Whether you want to trade your rental house for another one,or you want to pyramid your real estate wealth without paying taxes along theway, “The 1031 Tax Advantage for Real Estate Investors” by Timothy S.Harris and Linda Monroe is the right book for you. It simplifies a potentiallycomplicated topic and makes exchanging properties without paying taxes easy andprofitable.
This up-to-date new book is unique because it explains taxbenefits for real estate investors in easily understandable layperson’s termswith lots of examples illustrating the explanations. Emphasis is primarily ontax-deferred real estate exchanges, but the authors also explain related topicssuch as vacation-home tax benefits, the $250,000 and $500,000principal-residence-sale exemptions, and how to creatively, legally use thelatest tax avoidance methods, such as tenant-in-common (TIC) tax-deferred exchanges.
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For readers wanting more details, each chapter includesreferences to Internal Revenue Code sections, IRS Revenue Rulings, Tax Courtdecisions, IRS Letter Rulings, and other authoritative resources. The book’sAppendix includes Internal Revenue Code 1031, 121 and 280A, texts of importantRevenue Rulings explained throughout the book, and even a Revenue Procedureshowing how to use both the $250,000 principal-residence-sale exemption and anIRC 1031 tax-deferred exchange in the same transaction.
The authors presume the reader knows virtually nothing aboutreal estate taxation. Then they proceed to emphasize benefits of owninginvestment real estate and how to use tax statutes, court decisions and IRSRevenue Rulings to the investor’s advantage. But Harris and Monroe always keeptheir explanations simple and without legalese.
At a very few points, the book gets a bit technical, such asexplaining Delaware Statutory Trusts and taxation of oil, gas and mineralrights. Most readers will skip those portions, as I did, but they are includedif you or your tax adviser need that information.
The authors don’t hesitate to tackle difficult tax-deferred-exchangetopics, such as reverse exchanges (where the replacement property is acquiredbefore the old property is sold), construction (“build to suit”)exchanges, and even tax-deferred, personal-property exchanges. The book is soauthoritative it can be used in a college real estate tax course, but it isalso so simple “mom and pop” realty investors will easily understandit.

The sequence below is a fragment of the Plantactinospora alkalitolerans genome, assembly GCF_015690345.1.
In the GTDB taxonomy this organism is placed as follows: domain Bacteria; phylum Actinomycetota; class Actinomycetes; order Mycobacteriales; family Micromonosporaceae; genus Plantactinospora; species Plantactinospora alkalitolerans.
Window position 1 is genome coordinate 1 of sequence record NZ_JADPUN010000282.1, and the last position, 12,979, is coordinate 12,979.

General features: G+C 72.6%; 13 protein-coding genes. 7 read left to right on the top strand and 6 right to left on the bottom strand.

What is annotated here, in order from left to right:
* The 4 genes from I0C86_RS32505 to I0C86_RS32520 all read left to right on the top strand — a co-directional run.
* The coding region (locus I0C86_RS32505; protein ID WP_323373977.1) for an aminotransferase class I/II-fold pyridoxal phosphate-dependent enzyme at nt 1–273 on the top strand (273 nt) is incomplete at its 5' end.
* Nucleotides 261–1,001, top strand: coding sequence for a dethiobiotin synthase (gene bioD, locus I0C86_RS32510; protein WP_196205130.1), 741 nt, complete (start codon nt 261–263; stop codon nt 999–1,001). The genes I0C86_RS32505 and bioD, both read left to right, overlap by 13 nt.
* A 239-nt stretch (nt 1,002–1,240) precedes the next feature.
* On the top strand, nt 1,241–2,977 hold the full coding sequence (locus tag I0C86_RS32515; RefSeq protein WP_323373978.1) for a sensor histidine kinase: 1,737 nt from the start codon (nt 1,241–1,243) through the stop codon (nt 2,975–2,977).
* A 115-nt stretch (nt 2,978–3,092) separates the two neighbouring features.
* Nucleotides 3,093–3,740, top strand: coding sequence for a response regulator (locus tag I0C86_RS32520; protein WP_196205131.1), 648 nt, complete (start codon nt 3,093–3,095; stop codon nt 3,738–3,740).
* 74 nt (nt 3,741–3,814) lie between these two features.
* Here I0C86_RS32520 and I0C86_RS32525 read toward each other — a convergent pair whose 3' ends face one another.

Heavy emphasis is placed on hiring a third-party Starkerdelayed exchange intermediary, meeting the exacting property identificationrules of IRC 1031 to avoid disqualifying the tax-deferral, and correctlyreporting a tax-deferred exchange to the IRS. The book even includestax-deferral explanations of involuntary property condemnations and losses,such as due to fires and floods, and when to refinance exchange properties totake out tax-free cash without running afoul of the constructive receiptexchange rules.
Chapter topics include “The Value of Exchanges”;”Terminology”; “Basic Tax Concepts”; “QualifyingProperty and Qualifying Use”; “Vesting Issues and Entity StructuresThat May Affect Exchanges”; “Role of the QualifiedIntermediary”; “Exchanges Involving Related Parties”; “HowMuch Do I Need to Reinvest?” “Seller Financing and Its Implicationsfor an Exchange”; “Tenancies in Common”; “PersonalResidences”; “Refinancing Exchange Property”; “InvoluntaryConveyances”; and “Miscellaneous Exchange Issues.”
Rarely does a tax book come along that can be recommended sohighly. This is one of those unique books because it is thorough, yeteasy-to-understand for readers who are not tax experts or lawyers. Every realestate investor should read this simple yet very complete book. On my scale ofone to 10, it rates an off-the-chart 12.
“The 1031 Tax Advantage for Real EstateInvestors,” by Timothy S. Harris and Linda Monroe (McGraw-Hill, New York),2007, $29.95, 176 pages; available in stock or by special order at localbookstores, public libraries and www.Amazon.com.
(For more information on Bob Bruss publications, visit his
Real Estate Center).
Copyright 2007 Inman News